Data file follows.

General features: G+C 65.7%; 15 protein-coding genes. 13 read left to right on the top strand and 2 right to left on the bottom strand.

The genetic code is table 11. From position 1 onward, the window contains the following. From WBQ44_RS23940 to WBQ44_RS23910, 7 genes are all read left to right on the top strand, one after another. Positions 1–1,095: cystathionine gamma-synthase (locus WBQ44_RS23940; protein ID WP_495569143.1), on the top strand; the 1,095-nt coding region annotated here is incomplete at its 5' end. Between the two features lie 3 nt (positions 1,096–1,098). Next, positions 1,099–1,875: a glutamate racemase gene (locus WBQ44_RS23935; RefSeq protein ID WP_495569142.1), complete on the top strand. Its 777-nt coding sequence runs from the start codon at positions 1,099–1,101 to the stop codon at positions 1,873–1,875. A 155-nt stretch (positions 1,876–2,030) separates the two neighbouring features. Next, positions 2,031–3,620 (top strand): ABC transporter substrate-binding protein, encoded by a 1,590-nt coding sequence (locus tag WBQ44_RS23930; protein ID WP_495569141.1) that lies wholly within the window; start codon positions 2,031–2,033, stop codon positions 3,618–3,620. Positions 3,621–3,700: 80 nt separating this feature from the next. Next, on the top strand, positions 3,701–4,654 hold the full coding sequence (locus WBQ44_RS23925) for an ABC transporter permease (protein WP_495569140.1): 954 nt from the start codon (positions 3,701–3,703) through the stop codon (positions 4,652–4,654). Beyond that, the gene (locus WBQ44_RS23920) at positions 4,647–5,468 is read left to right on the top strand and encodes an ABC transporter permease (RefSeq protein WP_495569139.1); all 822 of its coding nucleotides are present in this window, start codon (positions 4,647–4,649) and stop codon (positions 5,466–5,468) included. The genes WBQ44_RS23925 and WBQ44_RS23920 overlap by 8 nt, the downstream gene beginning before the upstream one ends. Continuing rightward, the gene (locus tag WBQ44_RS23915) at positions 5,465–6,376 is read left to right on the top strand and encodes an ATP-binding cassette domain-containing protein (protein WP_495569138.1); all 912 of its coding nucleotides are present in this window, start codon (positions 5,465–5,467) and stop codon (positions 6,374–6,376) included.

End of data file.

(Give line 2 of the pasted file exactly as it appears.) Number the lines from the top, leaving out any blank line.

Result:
The genetic code is table 11. From position 1 onward, the window contains the following. From WBQ44_RS23940 to WBQ44_RS23910, 7 genes are all read left to right on the top strand, one after another. Positions 1–1,095: cystathionine gamma-synthase (locus WBQ44_RS23940; protein ID WP_495569143.1), on the top strand; the 1,095-nt coding region annotated here is incomplete at its 5' end. Between the two features lie 3 nt (positions 1,096–1,098). Next, positions 1,099–1,875: a glutamate racemase gene (locus WBQ44_RS23935; RefSeq protein ID WP_495569142.1), complete on the top strand. Its 777-nt coding sequence runs from the start codon at positions 1,099–1,101 to the stop codon at positions 1,873–1,875. A 155-nt stretch (positions 1,876–2,030) separates the two neighbouring features. Next, positions 2,031–3,620 (top strand): ABC transporter substrate-binding protein, encoded by a 1,590-nt coding sequence (locus tag WBQ44_RS23930; protein ID WP_495569141.1) that lies wholly within the window; start codon positions 2,031–2,033, stop codon positions 3,618–3,620. Positions 3,621–3,700: 80 nt separating this feature from the next. Next, on the top strand, positions 3,701–4,654 hold the full coding sequence (locus WBQ44_RS23925) for an ABC transporter permease (protein WP_495569140.1): 954 nt from the start codon (positions 3,701–3,703) through the stop codon (positions 4,652–4,654). Beyond that, the gene (locus WBQ44_RS23920) at positions 4,647–5,468 is read left to right on the top strand and encodes an ABC transporter permease (RefSeq protein WP_495569139.1); all 822 of its coding nucleotides are present in this window, start codon (positions 4,647–4,649) and stop codon (positions 5,466–5,468) included. The genes WBQ44_RS23925 and WBQ44_RS23920 overlap by 8 nt, the downstream gene beginning before the upstream one ends. Continuing rightward, the gene (locus tag WBQ44_RS23915) at positions 5,465–6,376 is read left to right on the top strand and encodes an ATP-binding cassette domain-containing protein (protein WP_495569138.1); all 912 of its coding nucleotides are present in this window, start codon (positions 5,465–5,467) and stop codon (positions 6,374–6,376) included.